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Multicultural review has a broad scope

5 October 20230 comments

Terminology, racism and discrimination and systemic barriers are among the issues being examined by a new review into Australia’s multicultural framework.

Set up by Immigration Minister Andrew Giles, the review chaired by former SBS chair Dr Hass Dellal, has been tasked with building a stronger multicultural Australia.

Speaking at the recent Refugee Communities Association of Australia (RCAA) conference in Melbourne, review panel member Nyadol Nyuon gave some insights into the panel’s work to date.  

She said one of the themes the panel is looking at is the terminology used in talking about multiculturalism.

“The term CALD (culturally and linguistically diverse) is one of the most used but some people are frustrated with it and say everyone is CALD,” Ms Nyuon said.

“And is the term multicultural outdated?” she said

“There is also the narrative that Australia is the most successful multicultural society in the world. Is that factual or a political desire?” Ms Nyuon said.

She said the panel was also looking at competing narratives in Australia’s multicultural ecosphere.

“There’s the economic narrative that migration improves Australia’s economic prosperity. But then can that survive an economic downturn or a housing crisis?” Ms Nyuon said.

“Then there is the food and festivals narrative. But is that vague and superficial?

“And there’s the humanitarian narrative about inclusion and equality. But is that also vague?”

Ms Nyuon, who is also Executive Director of the Sir Zelman Cowan Centre, said racism and discrimination had been an issue raised frequently in the panel’s consultations around the country.

“Racism and discrimination came up a lot. Especially a lack of access to employment and the idea this is a waste of talent,” she said.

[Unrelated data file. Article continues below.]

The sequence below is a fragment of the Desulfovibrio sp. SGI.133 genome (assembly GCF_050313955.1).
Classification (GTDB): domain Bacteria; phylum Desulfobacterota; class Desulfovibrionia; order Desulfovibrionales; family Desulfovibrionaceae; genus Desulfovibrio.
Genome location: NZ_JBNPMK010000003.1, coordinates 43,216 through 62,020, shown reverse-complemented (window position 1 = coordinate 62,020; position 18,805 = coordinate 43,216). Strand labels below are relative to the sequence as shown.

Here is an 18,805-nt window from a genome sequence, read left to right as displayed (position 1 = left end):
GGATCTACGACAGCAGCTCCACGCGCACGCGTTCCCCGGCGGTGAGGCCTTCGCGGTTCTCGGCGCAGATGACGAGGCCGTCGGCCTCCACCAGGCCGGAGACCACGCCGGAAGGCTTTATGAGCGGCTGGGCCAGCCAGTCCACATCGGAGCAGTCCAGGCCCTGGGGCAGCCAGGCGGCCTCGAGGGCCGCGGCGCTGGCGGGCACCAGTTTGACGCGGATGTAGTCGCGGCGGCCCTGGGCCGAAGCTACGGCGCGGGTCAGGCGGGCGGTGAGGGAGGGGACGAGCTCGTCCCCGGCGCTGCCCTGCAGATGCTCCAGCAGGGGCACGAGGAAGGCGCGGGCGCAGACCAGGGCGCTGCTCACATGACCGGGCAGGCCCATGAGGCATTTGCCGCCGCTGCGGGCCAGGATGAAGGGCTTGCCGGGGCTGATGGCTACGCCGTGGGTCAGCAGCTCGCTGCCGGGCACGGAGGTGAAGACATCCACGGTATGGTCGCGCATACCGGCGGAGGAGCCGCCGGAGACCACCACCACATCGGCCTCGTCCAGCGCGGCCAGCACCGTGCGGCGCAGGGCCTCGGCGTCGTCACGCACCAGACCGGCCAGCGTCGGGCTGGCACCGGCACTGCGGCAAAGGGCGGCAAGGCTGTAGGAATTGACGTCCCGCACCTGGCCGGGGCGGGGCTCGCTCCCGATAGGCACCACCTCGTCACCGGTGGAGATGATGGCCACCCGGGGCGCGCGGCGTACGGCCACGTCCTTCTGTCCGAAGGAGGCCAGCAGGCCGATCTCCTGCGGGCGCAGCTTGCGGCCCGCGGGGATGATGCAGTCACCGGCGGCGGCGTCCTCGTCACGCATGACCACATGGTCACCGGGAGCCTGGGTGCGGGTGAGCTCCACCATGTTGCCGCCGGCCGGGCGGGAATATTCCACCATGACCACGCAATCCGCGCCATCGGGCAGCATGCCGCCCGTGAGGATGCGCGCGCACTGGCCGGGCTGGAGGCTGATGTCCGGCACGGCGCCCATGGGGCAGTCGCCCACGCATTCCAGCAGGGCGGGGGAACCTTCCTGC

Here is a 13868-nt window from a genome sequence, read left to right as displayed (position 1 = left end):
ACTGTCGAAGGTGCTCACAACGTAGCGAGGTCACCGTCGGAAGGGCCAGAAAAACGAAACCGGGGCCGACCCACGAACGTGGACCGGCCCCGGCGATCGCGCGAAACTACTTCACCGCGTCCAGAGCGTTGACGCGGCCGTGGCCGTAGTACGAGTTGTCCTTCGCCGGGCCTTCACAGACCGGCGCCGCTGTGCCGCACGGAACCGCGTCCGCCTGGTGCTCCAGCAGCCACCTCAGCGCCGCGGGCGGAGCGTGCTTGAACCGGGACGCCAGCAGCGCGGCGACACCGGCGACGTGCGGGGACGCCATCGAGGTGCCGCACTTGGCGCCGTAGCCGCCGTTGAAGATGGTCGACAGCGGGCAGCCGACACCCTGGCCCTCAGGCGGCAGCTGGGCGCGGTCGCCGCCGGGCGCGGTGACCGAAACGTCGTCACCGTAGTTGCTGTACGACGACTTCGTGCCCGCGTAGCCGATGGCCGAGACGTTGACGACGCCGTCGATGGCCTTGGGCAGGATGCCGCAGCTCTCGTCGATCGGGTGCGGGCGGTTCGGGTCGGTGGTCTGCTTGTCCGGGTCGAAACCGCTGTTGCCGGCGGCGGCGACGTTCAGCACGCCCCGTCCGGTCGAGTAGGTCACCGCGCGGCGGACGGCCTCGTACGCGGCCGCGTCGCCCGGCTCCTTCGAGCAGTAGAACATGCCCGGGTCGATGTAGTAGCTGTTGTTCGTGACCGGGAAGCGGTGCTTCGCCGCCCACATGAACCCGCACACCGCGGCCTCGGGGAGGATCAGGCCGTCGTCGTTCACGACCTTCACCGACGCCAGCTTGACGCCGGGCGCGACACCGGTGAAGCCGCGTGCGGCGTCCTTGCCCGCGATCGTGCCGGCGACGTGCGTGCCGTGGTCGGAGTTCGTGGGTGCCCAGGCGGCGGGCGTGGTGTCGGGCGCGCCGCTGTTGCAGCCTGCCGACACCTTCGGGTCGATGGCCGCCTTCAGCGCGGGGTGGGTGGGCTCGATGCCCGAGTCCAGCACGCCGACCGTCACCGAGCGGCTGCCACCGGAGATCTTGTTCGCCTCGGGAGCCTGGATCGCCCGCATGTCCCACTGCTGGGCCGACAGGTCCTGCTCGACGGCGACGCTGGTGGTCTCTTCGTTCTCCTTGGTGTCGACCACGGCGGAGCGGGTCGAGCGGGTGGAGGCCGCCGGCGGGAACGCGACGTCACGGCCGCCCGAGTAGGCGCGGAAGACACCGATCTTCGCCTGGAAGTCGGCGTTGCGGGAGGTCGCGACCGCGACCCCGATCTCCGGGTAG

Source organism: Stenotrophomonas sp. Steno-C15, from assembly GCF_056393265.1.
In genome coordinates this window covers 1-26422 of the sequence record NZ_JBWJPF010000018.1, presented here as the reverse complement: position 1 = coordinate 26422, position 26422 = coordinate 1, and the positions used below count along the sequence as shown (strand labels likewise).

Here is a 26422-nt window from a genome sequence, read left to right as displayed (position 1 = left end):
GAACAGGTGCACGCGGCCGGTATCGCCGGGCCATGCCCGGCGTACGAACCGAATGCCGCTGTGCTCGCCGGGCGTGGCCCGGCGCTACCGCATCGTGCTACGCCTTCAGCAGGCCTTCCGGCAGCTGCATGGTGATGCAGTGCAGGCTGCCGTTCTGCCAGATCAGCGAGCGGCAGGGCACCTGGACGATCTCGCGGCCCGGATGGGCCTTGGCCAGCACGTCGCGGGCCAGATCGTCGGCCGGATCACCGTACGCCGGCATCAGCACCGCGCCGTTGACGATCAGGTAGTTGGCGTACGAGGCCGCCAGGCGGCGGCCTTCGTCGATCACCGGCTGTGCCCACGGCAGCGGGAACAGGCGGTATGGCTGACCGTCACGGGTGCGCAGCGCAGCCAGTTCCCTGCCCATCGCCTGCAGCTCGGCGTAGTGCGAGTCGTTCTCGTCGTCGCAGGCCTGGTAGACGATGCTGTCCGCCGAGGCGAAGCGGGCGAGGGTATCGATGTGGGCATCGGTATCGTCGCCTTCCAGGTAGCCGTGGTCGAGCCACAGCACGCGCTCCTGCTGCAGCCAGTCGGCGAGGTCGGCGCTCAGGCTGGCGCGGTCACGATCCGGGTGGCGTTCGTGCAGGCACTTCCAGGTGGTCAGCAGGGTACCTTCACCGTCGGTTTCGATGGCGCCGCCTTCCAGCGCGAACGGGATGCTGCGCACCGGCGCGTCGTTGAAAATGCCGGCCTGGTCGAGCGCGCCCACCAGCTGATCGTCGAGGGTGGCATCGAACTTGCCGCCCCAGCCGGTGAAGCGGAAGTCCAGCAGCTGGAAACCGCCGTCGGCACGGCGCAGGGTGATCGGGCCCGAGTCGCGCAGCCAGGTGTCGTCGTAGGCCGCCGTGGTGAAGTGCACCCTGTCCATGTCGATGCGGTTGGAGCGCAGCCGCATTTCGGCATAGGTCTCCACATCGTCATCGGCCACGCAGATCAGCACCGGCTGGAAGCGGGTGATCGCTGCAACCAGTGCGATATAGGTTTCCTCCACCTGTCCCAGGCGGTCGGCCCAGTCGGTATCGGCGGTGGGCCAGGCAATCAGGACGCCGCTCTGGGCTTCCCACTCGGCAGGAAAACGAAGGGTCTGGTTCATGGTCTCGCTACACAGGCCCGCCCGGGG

“Also communities say they are consulted by governments but are not hearing back. There is not sufficient access back to communities.

“Communities are saying they are consulted by researchers or officials who then report government but not back to community.

“They are demanding more than consultation. They are asking for a role in decision making.”

Ms Nyuon said the panel had found lots of evidence of successful multiculturalism at a grass roots level.

“We were shocked by how much the success of multiculturalism in Australia is predominantly at the grass roots level with people reaching out to the neighbours,” she said.

“We came across a driving school in Townsville helping migrant women get licences and a Townsville business employing six people from the Central African Republic.

“There are so many stories across the country of people reaching out without government support”.

In summing up, Ms Nyuon said multiculturalism was a big word that said something really simple.

“What the word really asks is ‘how do we live with each other without fear’? And people every day are finding ways to do that.

“But in reality multiculturalism is who we are and who we always have been – and it’s the only way to a prosperous future,” she said.

Ms Nyuon said the core challenge in bolstering multiculturalism in Australia was overcoming systemic barriers.

“Factually Australia has always been diverse but institutionally and systemically we are a monoculture,” she said.

“The conversation about multiculturalism has always been about knocking to get in.”

She said the review was an opportunity to engage with the existing systems and make them more inclusive.

“Institutionally, Australia hasn’t caught up to the reality of the diversity of its people on the ground,” Ms Nyuon said.